Tuesday 23rd March

| BY Paul Toner

Ludovic de Saint Sernin: Menswear AW21

As countries across the globe begrudgingly welcome the one year mark since the world went into lockdown, the idea of ‘seasonal’ fashion feels more outdated now than ever before – and Ludovic de Saint Sernin agrees. “We always rush into things and sometimes you do a collection and the next one is totally different,” sighs the designer on a Zoom call.

His e-boy spring/summer collection was an ode to his sex-positive online community, who pose in their LdSS eyelet briefs and barely-there fashions across Instagram and TikTok. Six months later and he wasn’t done with exploring the concept, wanting to take it down a sexier, darker route for winter when (fingers crossed) we can have some proper IRL experiences. None of that rule-of-six crap. “I’m kind of looking at the [collection] as if it was a really good show and the fans made a petition and won another season,” he says. “This is the perfect wardrobe for you to finally be able to be free and go out. Whether it’s to go to a friend’s dinner or a party or a date or rave or a hookup – whatever it is!”

Ludovic wanted to flex his chops and show the brand’s growth in terms of technical ability this season. A Swarovski-laden tartan miniskirt in orange, black and sky blue, took two months to make – worn alongside equally as sparkly checkerboard crop tops and skinny scarves. Suits are gentle and made of silk and none of the pieces come lined, meaning they’re body-skimming and light-as-air. “When we’re going to finally be able to go out, you’ll just want to show up. You’re not going to be hiding under a coat,” he affirms. (Although, he has made a terrific leather jacket and woollen overcoat, for those looking for some LdSS outerwear.)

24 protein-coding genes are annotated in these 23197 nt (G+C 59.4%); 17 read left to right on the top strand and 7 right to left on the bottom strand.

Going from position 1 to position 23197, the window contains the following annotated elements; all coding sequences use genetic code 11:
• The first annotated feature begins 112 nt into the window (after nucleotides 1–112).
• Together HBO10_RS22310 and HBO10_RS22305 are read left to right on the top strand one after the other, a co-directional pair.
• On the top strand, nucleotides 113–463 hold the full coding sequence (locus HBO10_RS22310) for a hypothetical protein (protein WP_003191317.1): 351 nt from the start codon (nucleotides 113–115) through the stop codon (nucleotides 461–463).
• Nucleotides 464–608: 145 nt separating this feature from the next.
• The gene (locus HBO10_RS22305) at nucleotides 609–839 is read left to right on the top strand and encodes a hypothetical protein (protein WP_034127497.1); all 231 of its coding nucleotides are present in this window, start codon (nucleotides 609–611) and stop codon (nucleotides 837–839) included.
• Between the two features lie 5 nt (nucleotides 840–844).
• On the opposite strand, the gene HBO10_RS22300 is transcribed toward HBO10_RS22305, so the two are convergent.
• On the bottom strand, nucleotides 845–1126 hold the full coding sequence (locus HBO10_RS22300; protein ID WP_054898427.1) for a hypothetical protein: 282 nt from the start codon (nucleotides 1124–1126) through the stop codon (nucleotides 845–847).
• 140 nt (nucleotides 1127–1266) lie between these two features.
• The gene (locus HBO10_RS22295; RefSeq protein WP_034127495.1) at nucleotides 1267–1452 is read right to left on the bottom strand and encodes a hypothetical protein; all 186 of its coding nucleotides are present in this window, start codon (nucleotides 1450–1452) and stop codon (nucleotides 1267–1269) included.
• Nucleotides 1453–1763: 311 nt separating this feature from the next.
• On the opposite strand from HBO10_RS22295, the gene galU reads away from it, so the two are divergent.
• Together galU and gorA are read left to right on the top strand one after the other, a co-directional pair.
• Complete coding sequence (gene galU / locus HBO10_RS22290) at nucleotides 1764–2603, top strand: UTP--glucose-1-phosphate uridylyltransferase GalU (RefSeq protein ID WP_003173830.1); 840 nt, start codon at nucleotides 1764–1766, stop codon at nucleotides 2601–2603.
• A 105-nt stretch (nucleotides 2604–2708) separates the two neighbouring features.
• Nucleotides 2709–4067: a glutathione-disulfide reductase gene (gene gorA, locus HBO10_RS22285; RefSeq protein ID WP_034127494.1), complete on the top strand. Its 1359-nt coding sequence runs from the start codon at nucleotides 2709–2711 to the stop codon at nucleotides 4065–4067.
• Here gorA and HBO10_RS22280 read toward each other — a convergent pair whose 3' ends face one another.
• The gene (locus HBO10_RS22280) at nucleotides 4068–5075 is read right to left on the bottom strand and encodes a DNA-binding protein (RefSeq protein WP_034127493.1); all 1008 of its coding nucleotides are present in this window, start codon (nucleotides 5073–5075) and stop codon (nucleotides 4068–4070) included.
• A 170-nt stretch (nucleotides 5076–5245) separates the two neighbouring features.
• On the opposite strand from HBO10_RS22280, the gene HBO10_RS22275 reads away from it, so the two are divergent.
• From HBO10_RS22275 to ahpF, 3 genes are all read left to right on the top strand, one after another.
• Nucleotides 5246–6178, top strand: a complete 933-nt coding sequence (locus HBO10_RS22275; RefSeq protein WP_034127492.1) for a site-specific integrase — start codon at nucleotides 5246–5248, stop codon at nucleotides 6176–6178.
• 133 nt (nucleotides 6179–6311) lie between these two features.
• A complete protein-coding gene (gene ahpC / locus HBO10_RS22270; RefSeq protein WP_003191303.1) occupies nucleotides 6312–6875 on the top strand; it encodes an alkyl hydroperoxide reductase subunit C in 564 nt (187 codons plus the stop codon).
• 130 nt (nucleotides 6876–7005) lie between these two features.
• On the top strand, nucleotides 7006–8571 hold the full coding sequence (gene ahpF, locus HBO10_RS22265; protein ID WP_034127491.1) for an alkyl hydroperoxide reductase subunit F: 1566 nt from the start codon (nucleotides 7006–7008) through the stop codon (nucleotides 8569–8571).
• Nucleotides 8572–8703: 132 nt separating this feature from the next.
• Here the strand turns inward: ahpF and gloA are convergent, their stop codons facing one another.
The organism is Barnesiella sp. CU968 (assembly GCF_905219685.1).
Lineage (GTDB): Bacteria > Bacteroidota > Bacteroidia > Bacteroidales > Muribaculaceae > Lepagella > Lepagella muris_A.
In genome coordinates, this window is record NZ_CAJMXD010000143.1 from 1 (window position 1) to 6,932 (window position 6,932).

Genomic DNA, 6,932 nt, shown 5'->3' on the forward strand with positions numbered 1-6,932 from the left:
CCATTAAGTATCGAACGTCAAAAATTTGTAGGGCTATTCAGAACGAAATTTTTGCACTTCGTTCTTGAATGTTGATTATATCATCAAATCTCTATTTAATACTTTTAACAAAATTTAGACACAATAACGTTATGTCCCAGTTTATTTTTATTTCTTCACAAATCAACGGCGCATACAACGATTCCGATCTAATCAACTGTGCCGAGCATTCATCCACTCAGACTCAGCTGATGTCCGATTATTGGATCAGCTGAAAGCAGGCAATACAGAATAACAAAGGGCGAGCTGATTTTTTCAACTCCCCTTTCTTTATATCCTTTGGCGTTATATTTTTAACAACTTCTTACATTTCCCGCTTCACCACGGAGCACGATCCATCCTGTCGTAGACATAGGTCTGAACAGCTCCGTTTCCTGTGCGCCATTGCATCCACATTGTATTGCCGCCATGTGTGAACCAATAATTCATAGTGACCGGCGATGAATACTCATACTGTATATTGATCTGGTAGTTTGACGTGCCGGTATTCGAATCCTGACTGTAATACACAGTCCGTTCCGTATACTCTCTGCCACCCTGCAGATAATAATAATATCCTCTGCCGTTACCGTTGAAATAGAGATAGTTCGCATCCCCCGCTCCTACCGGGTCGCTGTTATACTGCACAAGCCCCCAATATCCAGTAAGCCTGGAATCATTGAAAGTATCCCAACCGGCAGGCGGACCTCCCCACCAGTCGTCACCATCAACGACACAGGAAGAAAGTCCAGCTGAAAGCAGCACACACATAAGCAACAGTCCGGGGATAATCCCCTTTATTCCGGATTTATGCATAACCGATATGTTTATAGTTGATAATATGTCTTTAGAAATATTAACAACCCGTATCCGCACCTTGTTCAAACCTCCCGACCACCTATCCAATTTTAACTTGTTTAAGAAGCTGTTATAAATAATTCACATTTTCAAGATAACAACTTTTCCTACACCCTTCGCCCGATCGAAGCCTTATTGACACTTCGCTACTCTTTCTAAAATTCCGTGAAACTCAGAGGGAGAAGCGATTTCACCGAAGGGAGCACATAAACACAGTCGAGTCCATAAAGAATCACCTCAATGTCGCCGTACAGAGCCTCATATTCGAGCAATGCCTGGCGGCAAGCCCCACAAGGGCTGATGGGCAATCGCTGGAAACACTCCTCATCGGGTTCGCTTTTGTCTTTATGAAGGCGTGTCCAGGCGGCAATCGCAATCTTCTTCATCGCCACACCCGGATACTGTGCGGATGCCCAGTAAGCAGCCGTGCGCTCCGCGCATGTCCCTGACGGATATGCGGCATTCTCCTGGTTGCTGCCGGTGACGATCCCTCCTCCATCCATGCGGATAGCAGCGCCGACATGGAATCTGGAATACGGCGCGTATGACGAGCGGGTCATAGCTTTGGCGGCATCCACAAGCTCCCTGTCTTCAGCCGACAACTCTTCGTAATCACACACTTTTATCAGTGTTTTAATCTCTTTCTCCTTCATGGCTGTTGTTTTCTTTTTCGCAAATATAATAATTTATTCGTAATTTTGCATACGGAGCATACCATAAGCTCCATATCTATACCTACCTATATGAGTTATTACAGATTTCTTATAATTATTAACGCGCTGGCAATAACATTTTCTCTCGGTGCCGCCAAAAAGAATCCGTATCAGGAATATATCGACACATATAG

This season sees Ludovic also attempt to establish – “slowly but surely” – who the LdSS girl is. He counts Dua Lipa and Lous and the Yakuza as part of his growing women’s clientele, but says he wants to get the “everyday girl” in his garb now as well. Not like his business needs any help. Throughout lockdown, his fans have been spending. Whether that’s something small, like a pair of briefs or a necklace, or at the opposite end, where a client in Australia drops thousands upon thousands on custom LdSS each season. “Luckily, a lot of my pieces are very much something that you want to wear, not just for other people to see, but just for yourself too,” he says. It starts with an unshakable confidence that comes from within.

Photography by Amit Israeli.